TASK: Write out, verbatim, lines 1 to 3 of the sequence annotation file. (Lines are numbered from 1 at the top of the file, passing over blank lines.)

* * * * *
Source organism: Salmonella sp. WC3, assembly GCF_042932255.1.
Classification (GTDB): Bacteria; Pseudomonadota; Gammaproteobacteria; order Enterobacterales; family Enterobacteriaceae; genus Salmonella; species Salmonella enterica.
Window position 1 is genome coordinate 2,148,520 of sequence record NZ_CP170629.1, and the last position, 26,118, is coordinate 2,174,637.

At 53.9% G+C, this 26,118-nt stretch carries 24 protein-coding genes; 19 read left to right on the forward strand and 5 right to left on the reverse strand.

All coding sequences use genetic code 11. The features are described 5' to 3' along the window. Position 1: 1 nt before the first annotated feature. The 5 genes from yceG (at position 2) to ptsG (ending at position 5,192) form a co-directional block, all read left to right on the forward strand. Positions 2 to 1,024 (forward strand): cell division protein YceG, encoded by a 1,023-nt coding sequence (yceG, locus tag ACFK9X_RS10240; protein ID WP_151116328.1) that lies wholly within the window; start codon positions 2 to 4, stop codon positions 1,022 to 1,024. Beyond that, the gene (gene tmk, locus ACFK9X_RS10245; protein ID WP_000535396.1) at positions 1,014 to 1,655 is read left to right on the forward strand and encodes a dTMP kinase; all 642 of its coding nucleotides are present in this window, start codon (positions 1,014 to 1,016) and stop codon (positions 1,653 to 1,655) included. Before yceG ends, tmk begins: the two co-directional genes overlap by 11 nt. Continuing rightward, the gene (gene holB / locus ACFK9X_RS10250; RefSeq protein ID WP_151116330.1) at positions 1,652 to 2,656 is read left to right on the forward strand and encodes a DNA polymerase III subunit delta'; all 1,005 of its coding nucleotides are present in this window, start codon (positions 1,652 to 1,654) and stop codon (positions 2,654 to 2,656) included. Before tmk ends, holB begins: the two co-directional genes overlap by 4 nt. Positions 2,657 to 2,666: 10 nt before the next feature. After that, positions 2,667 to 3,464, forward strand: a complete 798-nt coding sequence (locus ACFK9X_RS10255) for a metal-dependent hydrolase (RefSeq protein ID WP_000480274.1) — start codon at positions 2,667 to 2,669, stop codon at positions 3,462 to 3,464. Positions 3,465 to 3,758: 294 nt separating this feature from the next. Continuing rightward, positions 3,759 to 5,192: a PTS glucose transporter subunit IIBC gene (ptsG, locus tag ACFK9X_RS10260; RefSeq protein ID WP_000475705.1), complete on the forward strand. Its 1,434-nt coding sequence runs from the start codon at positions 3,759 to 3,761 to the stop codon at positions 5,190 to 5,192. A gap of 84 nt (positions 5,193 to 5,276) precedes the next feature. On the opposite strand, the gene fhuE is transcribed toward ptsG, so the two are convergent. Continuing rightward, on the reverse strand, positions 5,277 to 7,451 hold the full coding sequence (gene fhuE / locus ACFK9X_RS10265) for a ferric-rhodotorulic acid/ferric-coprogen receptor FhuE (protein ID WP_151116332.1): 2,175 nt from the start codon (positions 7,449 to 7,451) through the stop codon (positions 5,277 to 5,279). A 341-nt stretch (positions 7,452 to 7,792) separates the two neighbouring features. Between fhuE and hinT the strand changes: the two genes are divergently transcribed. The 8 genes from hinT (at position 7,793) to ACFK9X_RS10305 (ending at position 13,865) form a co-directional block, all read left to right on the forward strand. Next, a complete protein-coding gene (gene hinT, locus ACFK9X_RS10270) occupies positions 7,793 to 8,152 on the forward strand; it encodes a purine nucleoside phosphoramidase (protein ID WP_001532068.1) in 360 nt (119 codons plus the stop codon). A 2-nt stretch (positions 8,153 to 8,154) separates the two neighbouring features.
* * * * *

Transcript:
Source organism: Salmonella sp. WC3, assembly GCF_042932255.1.
Classification (GTDB): Bacteria; Pseudomonadota; Gammaproteobacteria; order Enterobacterales; family Enterobacteriaceae; genus Salmonella; species Salmonella enterica.
Window position 1 is genome coordinate 2,148,520 of sequence record NZ_CP170629.1, and the last position, 26,118, is coordinate 2,174,637.